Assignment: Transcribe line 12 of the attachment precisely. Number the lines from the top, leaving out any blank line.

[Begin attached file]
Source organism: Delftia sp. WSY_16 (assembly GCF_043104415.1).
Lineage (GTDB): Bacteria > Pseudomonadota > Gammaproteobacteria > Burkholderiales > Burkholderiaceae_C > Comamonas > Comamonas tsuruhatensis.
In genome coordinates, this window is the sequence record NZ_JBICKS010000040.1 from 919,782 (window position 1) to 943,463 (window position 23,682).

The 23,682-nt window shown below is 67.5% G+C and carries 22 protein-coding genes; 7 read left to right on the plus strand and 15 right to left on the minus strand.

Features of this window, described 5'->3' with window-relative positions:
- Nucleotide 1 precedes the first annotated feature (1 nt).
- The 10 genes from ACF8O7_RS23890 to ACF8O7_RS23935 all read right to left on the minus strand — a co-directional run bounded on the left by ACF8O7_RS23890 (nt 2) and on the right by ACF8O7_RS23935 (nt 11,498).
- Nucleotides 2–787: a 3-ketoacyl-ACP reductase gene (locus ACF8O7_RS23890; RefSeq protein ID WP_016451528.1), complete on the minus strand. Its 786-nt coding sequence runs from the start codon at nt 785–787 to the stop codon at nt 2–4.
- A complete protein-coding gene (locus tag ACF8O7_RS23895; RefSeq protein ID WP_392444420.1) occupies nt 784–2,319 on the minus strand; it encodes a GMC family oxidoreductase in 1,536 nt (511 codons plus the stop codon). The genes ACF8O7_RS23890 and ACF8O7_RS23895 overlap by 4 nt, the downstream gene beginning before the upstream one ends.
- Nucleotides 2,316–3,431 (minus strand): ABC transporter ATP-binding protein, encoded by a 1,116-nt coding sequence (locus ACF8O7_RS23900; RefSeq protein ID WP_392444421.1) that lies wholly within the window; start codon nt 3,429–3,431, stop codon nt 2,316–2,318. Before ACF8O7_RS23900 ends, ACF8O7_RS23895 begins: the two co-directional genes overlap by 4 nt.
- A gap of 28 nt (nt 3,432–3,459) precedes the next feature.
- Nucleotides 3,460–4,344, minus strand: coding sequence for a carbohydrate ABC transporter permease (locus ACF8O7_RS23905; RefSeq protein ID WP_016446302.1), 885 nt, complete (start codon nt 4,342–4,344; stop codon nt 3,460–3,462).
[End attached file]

- Nucleotides 3,460–4,344, minus strand: coding sequence for a carbohydrate ABC transporter permease (locus ACF8O7_RS23905; RefSeq protein ID WP_016446302.1), 885 nt, complete (start codon nt 4,342–4,344; stop codon nt 3,460–3,462).